Isle of Jura Winter Edition (2020)
I would not mind living on the Isle of Jura. Does their distillery have the best reputation? Maybe not. But I could always pop over to neighbouring Islay for some Bunnahabhain, Bowmore or Bruichladdich. As far as beauty, tranquility and just plain relaxedness, Jura is pretty much unmatched. Maybe the new(-ish) Isle of Jura Winter Edition can transport some of the feeling into my home.
In reality, I’ve never actually stayed on the Isle of Jura for much longer than a few hours at a time. I’ve gotten a taste of what the island is like, but have never had a full meal. When it’s possible again I should probably rectify this. Chilling out for a week or so, while visiting a few distilleries on Islay as well. That sounds like a fantastic idea actually. Are there any decent Airbnb on Jura?
I find the best kind of holiday is pretty much the same as self-quarantining anyway, except in a remote spot somewhere in Scotland or Ireland. No WiFi, no cell reception. That’s the dream. But there’s no real safe way of traveling during a pandemic. Although you’d be forgiven for thinking there was, given all the people willing to risk getting on a plane for a few days on the slopes in Switzerland.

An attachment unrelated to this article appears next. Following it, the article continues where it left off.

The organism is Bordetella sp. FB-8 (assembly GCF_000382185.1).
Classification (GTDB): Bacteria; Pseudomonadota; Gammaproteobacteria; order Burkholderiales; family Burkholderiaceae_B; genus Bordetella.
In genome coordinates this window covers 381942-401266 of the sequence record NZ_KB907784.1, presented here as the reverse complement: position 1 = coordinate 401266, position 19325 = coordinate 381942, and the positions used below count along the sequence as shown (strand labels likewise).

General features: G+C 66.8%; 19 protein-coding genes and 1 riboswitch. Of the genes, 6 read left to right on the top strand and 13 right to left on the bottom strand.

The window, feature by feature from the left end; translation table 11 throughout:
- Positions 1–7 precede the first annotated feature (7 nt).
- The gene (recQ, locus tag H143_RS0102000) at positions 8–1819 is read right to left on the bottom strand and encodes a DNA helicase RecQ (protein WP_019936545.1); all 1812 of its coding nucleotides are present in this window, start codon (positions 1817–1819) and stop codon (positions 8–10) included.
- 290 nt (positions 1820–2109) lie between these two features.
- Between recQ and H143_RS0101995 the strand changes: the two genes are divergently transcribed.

But I digress. You probably expected a whisky review, not ramblings about a post-COVID visit to a remote Scottish island. So, let’s take a look the the Isle of Jura Winter Edition. It is the first expression in the distillery’s new Cask Editions range. Each whisky will highlight the role of different cask finishes. The Winter Edition is initially matured in American white oak ex-bourbon barrels and finished in sherry casks.
Isle of Jura Winter Edition (40%, OB, 2020)
Nose: Hints of oatmeal cookies with red apples, as well as toffee, raisin and tablet. Finally a tinge of filter coffee. It has a bit of a dirty edge to it, but not as much as I’ve encountered in other expressions.
Taste: A rather sticky, sugary mouthfeel followed by a spicy arrival. Plenty of nutmeg, some cinnamon and a whiff of cumin as well. Finally some gingerbread as well, with a finale of red apple skin and toffee.
Finish: Sultanas and milk chocolate. Short to medium.
A whisky that does what it says. The nose and palate are highlighted by sweet, spicy, and yes, wintery flavours. Complex enough to stay interesting for a while, but I’m not sure if it will remain that way for an entire bottle. That might be a little too much to ask.
Sample provided by Whyte & Mackay
Thijs is a spirits writer and accredited liquorist from The Netherlands. He runs the blog Words of Whisky and contributes to a number of Dutch and international publications.